I guess my more specific question is that I am trying to figure out how to make the parsePath function work like the parse function. It seems like the only difference between the two is that parse uses spaces from the command line and parsePath will need to separate using the colon ( It seems like the path is like PATH=/opt/intel/cc/9.1.042/bin:/opt/intel/fc/9.1.036/bin:/usr/local/bin:/usr/bin:/bin:/usr/bin/X11:/usr/games:/usr/local/src/NAMD_2.6_Linux-i686:/opt/mpich/bin

    on my school server. I believe that is standard formatting. The separate file paths separated by a :.

    was wondering if I just need to change the line in parse
    Code:
             while ((*buf == ' ') || (*buf == '\t'))
                *buf++ = NULL;
    to

    Code:
             while (*buf == ':')
                *buf++ = NULL;
    then that should build an array with the paths just like the other parser built an array of arguments using whitespace(they were using " "-space and \t-I think tab)?

    Then I still need to try to figure out how to lookup each of the paths directories to see if the command is there(ie, "ls" is stored somewhere...). Hopefully I can find something in my book about that if you don't know.

    from there then I should just have to pass the complete path where the command is including the command name itself as the first parameter in the argument array to the execv() function, so usr/bin/ls or wherever it is stored then the -l -whatever those will be the rest of the args in the array.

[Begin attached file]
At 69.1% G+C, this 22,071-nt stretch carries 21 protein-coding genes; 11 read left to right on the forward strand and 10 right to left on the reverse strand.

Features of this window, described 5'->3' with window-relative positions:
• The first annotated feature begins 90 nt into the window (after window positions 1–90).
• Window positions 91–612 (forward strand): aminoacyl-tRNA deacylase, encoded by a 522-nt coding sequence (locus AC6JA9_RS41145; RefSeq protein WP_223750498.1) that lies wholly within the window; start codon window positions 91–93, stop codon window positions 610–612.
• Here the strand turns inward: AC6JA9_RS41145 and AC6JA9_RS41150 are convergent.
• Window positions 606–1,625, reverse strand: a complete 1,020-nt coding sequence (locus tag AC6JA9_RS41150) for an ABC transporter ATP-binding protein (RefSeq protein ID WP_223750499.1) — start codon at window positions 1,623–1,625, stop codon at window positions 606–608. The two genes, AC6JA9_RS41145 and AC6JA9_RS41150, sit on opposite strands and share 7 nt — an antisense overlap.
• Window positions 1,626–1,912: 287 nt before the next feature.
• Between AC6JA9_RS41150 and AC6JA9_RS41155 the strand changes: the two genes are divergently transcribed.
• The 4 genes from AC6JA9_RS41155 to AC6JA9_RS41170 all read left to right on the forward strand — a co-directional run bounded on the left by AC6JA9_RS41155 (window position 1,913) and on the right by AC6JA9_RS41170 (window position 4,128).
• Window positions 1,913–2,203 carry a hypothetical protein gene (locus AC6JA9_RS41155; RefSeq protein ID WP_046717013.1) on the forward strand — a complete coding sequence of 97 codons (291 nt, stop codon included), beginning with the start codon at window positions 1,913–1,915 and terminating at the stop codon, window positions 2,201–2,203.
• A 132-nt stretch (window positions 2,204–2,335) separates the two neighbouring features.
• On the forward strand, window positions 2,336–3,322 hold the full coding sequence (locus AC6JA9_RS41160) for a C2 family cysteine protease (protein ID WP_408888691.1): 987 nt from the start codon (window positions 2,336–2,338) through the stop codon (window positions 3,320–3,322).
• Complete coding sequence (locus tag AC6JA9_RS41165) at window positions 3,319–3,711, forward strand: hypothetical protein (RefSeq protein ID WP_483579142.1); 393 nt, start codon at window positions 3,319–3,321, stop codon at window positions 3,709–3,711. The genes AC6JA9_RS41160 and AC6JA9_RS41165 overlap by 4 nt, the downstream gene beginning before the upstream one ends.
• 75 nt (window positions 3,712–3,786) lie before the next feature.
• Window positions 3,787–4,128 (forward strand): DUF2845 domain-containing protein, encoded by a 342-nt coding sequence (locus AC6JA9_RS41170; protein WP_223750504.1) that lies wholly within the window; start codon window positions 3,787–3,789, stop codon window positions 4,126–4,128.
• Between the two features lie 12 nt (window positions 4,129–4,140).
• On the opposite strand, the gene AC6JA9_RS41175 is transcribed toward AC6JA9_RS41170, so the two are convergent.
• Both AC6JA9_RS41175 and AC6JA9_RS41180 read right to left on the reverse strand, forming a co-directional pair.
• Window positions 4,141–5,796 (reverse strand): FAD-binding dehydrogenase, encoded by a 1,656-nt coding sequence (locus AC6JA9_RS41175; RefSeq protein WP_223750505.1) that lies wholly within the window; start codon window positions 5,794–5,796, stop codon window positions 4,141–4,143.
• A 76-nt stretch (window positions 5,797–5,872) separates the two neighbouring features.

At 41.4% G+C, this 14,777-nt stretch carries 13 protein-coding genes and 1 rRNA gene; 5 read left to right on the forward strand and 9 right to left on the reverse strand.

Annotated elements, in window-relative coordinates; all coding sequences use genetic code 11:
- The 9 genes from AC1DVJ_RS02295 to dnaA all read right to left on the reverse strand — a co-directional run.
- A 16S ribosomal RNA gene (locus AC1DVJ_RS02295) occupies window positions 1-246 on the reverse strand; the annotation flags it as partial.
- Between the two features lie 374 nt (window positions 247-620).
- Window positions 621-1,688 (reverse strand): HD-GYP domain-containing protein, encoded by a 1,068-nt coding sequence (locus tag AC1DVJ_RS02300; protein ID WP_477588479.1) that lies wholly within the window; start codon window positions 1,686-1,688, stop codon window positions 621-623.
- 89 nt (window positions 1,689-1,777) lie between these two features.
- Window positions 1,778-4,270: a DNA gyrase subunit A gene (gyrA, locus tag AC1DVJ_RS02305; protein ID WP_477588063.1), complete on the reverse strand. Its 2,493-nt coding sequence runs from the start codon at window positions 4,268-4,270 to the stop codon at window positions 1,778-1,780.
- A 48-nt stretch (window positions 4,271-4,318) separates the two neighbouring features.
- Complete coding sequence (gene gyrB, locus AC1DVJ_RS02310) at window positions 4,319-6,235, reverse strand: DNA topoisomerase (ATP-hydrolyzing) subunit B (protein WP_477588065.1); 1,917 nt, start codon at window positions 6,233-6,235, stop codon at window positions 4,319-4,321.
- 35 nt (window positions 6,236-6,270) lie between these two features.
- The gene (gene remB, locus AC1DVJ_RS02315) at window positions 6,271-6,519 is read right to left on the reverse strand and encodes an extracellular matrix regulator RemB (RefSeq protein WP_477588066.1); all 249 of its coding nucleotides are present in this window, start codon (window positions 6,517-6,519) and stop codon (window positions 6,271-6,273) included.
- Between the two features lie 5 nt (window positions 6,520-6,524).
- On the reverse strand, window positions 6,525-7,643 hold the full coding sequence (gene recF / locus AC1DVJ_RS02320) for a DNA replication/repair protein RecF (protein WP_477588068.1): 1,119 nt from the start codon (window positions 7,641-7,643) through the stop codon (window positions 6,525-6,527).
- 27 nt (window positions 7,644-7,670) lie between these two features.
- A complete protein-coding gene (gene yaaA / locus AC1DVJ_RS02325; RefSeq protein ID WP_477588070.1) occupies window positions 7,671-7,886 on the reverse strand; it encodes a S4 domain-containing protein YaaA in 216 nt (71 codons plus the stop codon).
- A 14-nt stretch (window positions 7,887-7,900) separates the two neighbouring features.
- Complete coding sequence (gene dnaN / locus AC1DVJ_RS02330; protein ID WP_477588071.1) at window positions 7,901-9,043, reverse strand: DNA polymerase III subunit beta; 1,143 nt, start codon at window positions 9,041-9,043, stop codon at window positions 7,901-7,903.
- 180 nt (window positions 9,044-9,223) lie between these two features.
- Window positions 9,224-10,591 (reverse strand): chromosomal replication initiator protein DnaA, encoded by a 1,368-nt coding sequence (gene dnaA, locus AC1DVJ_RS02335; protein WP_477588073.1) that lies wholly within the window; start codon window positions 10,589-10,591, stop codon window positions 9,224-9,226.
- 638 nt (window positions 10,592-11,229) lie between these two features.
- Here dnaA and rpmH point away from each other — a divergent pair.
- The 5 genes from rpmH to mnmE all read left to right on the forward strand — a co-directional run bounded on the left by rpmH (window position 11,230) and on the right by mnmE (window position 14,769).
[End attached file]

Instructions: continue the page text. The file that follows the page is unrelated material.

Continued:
I have 24hours to learn a new programming language and still have to work 12hrs tomorrow, eek! HAHA anyways thanks in advance for any ideas or input.

    -Roaming_builder

    BTW however this assignment goes i still plan on learning C, so if you have any good ideas on resources that may help, feel free to share...

  4. #4
    and the Hat of Guessing tabstop's Avatar
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    The idea with the colon should work. You're going to have to run some system calls for the second, I think.

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    ok, I have no idea what system calls I need to use, but I am looking for them in these books now , thanks. So far it talks about opening a file, but not checking to see if one exists. FURTHER READING IMMINENT =)

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    do you happen to know the name of the system call I need? Just thought it wouldn't hurt to ask, I assume not or you would have listed it above...

    Thanks again,

    Roaming Builder

  7. #7
    and the Hat of Guessing tabstop's Avatar
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    ls will tell you whether a file is in a given directory.... Edit: and now that I think of it, which will give you the path of the executable as well.

    Granted, these assume a *nix OS, but I think the whole problem assumes a *nix OS. These aren't C commands, these should go in a popen, I guess.
    Last edited by tabstop; 02-10-2008 at 10:18 PM.